Tigers | wwf


Tiger (Panthera tigris) lying down on rocks, India. rel=
Tiger (Panthera tigris) lying down on rocks, India.
© Vivek R. Sinha / WWF
The tiger is the largest of all cat species. It is also one of the most threatened.

Tigers are endangered. The global tiger population has dropped 97% over the last hundred years. With as few as 3,200 tigers left in the wild, mostly found in isolated pockets spread across increasingly fragmented forests stretching from India to north-eastern China and from the Russian Far East to Sumatra, bold and immediate action is needed.

However, in some good news, the release of the India’s 2014-15 population estimate report in January 2015 has seen tiger numbers jump from 1,411 in 2006 to 2,226 in 2014 with over one third of this increase occurring within the past four years.

Threats to tigers

Poaching for skins and body parts is the greatest threat to wild tigers today.
In addition, habitat loss due to agriculture, clearing of forests for the timber trade and rapid development, especially road networks, are forcing tigers into small, scattered, isolated pockets.

As a result, the numbers of wild tigers and the availability of their prey have steeply declined. This can mean tigers coming into conflict with humans as they stray close to villages, resulting in tigers and people being killed. The solution is to minimize contact between wild tigers and humans, however, as Asia develops competition for space and habitat increases.

What WWF is doing for tigers: Tx2

At the Tiger Summit in St Petersburg, Russia, in 2010, the 13 tiger range governments committed to the most ambitious and visionary species conservation goal ever set: TX2 – to double wild tiger numbers by 2022, the next Year of the Tiger.  WWF is a major driving force behind Tx2, working at all levels, from the highest political negotiations to field work in key tiger landscapes, to ensure the governments meet their goal.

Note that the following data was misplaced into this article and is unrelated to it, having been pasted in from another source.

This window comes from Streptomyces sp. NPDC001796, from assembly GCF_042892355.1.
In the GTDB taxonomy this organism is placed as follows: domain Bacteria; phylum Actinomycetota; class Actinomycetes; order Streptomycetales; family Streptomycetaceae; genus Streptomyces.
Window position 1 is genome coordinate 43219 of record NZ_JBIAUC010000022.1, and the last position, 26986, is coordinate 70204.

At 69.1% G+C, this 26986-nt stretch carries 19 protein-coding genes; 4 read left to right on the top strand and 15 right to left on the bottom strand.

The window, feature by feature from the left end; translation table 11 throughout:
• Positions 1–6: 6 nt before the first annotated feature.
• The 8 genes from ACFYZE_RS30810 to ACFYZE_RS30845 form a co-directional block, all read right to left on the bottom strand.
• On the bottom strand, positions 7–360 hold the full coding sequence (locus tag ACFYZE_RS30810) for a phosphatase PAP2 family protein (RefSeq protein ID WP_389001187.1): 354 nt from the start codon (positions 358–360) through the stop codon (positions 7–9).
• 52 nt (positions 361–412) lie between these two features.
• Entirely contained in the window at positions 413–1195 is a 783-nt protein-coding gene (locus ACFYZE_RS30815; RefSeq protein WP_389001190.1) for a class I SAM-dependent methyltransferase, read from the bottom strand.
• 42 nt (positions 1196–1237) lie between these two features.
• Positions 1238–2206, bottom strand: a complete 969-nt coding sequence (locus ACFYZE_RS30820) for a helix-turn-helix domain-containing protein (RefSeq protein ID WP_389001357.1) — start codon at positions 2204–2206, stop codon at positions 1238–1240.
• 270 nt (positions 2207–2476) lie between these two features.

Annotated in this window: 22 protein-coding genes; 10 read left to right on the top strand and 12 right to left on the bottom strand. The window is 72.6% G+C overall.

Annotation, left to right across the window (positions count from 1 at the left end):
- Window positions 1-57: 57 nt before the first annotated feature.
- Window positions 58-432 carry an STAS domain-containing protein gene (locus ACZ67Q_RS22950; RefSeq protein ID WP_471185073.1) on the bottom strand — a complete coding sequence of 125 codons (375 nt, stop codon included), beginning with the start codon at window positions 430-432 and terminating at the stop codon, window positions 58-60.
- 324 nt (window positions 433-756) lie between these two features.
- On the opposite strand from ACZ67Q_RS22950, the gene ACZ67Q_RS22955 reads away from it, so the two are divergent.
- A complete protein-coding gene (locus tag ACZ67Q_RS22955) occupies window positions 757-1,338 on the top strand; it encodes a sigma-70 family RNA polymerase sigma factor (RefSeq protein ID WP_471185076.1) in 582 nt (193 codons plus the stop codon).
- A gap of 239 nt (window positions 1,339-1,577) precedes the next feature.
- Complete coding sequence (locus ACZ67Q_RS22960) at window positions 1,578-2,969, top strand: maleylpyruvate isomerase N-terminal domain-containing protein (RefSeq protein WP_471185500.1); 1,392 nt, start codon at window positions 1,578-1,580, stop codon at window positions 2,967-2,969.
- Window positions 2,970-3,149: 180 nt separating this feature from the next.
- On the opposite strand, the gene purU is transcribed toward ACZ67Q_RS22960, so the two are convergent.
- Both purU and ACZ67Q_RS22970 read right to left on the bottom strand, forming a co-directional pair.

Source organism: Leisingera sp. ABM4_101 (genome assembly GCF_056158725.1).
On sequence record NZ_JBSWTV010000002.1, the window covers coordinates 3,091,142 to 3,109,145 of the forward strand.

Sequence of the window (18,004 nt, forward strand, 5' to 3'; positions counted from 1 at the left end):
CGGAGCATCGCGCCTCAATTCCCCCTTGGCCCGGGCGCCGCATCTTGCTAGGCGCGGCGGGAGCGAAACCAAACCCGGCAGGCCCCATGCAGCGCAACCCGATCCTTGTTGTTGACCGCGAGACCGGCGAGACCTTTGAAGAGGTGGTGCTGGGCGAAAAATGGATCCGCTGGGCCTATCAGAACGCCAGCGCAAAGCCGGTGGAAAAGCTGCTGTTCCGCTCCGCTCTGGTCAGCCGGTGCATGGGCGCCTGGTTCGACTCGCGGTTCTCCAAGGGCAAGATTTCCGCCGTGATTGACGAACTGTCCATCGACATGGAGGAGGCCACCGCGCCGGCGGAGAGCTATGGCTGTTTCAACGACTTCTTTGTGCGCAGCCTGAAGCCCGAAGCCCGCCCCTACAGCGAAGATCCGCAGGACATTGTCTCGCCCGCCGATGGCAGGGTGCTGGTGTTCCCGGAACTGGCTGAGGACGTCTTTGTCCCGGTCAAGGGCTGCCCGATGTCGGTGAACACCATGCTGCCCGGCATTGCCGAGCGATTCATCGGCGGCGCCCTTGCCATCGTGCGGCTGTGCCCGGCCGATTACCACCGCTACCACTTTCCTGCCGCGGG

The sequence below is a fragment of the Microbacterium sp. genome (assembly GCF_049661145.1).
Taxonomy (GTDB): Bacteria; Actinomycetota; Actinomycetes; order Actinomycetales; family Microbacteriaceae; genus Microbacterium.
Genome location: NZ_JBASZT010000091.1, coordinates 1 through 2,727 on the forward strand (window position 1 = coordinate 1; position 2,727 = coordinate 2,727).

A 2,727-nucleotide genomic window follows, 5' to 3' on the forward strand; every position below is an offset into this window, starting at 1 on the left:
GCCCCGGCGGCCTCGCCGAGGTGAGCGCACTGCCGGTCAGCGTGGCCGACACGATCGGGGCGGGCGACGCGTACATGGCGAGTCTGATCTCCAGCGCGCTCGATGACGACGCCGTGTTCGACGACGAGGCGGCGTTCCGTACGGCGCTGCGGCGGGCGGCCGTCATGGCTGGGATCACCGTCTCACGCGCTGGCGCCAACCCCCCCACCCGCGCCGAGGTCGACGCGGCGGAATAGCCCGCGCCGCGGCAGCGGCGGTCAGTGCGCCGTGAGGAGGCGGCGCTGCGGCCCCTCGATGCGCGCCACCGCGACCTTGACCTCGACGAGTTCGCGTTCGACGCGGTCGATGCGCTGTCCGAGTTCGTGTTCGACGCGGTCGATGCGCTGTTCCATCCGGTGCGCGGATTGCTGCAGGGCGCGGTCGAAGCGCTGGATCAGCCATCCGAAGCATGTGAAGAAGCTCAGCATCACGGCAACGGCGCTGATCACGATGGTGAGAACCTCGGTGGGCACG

By saving tigers, we also save the biologically rich and diverse landscapes where they still roam – Asia’s last great rainforests, jungles and wild lands. These forests are home to thousands of other species, people and the food, freshwater and flood protection that local communities need to survive.

WWF-Australia is proud to be an essential part of Tx2.

Adopt a tiger

Siberian tiger (Panthera tigris altaica) captive 
	© naturepl.com /Edwin Giesbers / WWF
Symbolically adopt a tiger through WWF and your donation will support WWF’s conservation efforts, including the protection of tigers.

And, of course, don’t forget to spread the word. The more people realise what simple steps can be taken to save the tiger, the more success we will have. So go on, get your friends, your family, and your workmates to help too!

The good news is that we can save the tiger.

Adopt a tiger

If you want to do more to help double wild tigers:

  • Donate to WWF’s work 
  • Don’t buy anything containing tiger parts
  • Try to buy forest-friendly products, like certified paper and wood products, certified sustainable palm oil, sustainable coffee...
  • Spread the #doubletigers message: post, tweet, subscribe and share our Tx2 news.